The world cultural heritage
Itsukushima Shrine consists of bright vermillion buildings on the sea and also it is surrounded by Mt. Misen and a deeply forested hillside. This was born from a great plan which is not unequaled anywhere in the world and creates unique scenes.
The building group of Itsukushima Shrine consisting of 17 buildings including the main sanctuary, the sub sanctuary and the front shrine, and 3 monuments of the Grand Gate, the five-storied pagoda and the treasure tower have become the World Heritage Sites. Six buildings among them are designated as national treasures, and eleven buildings and three monuments are important cultural properties.
Also the buffer zone is "whole Itsukushima Island" and the area of "Sea surface inside of the line between the angles of Nagahama-Konakiri in Miyajima Town and of nord Mt. Suisho of Oaza Ohnishi-cho in Miyajima Town" except the heritage area.
What is World Heritage ?
The World Heritage Convention (convention concerning the protection of the world culture and natural heritage) is a treaty adopted by the UNESCO General Conference in 1972 and ratified by Japan in 1992. The purpose of the convention is to recognize sites of world-class cultural and natural heritage that are mankind's common assets, and to promote cooperation among the countries of the world to protest such assets when they are threatened by damage or loss. To this end, the World Heritage Committee, made up of 21 representative of signatory countries in which they are located. A heritage site judged to have significant universal value is registered on the World Heritage List as an asset shared by humanity. The heritage sites on this World Heritage List are generally referred to as "World Heritage".
To be declared a "World Culture Heritage" site, candidates must satisfy one or more if the following six criteria.
- Represent a unique artistic achievement, or a masterpiece of creative genius.
- Have exerted great influence over a period of time or within a cultural area of the world on developments in architecture, monumental arts, city-planing, or landscape.
- Bear unique or at least exceptional testimony to a civilization which has disappeared.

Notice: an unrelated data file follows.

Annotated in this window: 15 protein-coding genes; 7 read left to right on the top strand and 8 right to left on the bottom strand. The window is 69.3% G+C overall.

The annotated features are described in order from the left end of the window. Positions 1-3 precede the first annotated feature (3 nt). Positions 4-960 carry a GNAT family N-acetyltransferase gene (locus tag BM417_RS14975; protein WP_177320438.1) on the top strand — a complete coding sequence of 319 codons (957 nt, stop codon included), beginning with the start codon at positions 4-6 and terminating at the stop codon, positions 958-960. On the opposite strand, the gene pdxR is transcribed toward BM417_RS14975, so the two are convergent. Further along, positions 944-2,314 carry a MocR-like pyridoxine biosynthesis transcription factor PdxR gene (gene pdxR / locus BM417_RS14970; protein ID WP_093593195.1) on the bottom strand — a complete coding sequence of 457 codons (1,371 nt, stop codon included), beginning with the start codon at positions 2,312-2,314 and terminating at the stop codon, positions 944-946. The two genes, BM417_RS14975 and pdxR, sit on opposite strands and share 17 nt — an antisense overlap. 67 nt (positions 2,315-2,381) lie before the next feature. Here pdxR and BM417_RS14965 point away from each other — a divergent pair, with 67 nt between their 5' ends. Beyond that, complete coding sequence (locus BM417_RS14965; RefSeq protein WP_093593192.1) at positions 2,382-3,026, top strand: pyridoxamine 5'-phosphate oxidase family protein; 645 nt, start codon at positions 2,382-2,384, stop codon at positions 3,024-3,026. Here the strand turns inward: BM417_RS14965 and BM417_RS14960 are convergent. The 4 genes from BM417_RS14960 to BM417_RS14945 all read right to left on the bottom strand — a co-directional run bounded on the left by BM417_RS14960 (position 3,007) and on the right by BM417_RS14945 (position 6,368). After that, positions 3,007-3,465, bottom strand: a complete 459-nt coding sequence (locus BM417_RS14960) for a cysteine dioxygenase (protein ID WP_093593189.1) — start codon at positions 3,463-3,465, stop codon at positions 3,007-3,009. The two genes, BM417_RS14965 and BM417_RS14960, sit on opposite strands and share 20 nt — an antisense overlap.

- Be an outstanding example of a building or architectural ensemble style which illustrates a significant era in history.
- Be an outstanding example of a traditional human settlement which represents a culture and has become vulnerable under the impact of irreversible change.
- Be closely involved with world-famous events, traditions, thoughts, beliefs, arts, or literature.
Value of Itsukushima Shrine as the World Heritage
|1 )||The marvelous shrine building arrangement of Itsukushima Shrine, which we still enjoy today, was originally designed by Taira no Kiyomori, a powerful figure in 12th century Japan. The architectural layout of these buildings displays the "shinden-zukri" style of the Heian period (794 - 1191), which makes this shrine so outstanding. It is exemplary due to its unique location on the sea water, the way it is beautifully framed by the mountain in the background, and how it manifests Kiyomori's extraordinary conception. Itsukushima Shrine is a representative asset of the Heian period which demonstrates Kiyomori's achievements.|
|World Heritage Criteria (1)|
|2 )||Itsukushima Shrine was designed to worship nature and enshrine mountain gods, following a custom to locate a shrine at the foot of the worshipped mountains. It represents the Japanese traditional architectural style of shrine. The set of structures harmonizes perfectly with their surrounding to create an incomparable artistic masterpiece which has become a benchmark of Japan's aesthetic through the ages. Itsukushima Shrine is a valuable asset for comprehending Japanese spiritual culture.|
|World Heritage Criteria (2)|
|3 )||Itsukushima Shrine is one of the few remaining shrines in Japan that show the original construction. It is also one of the rare structures build in the Kamakura period (1192 - 1333). Despite repeated reconstructions, this shrine is still an extraordinary reflection of the Heian period. This unique architecture manifests the Heian "shinden-zukuri" style of using the border between mountain and sea, which is an important element of the ancient shrine style.|
|World Heritage Criteria (4)|
|4 )||Itsukushima Shrine is based on Shintoism, which is deeply rooted in Japanese culture, and it displays the history of integration and differentiation of Shinto and Buddhism. It offers a fundamental understanding in the special character of Japanese religion which emphasizes the utilizing of space.|
|World Heritage Criteria (6)|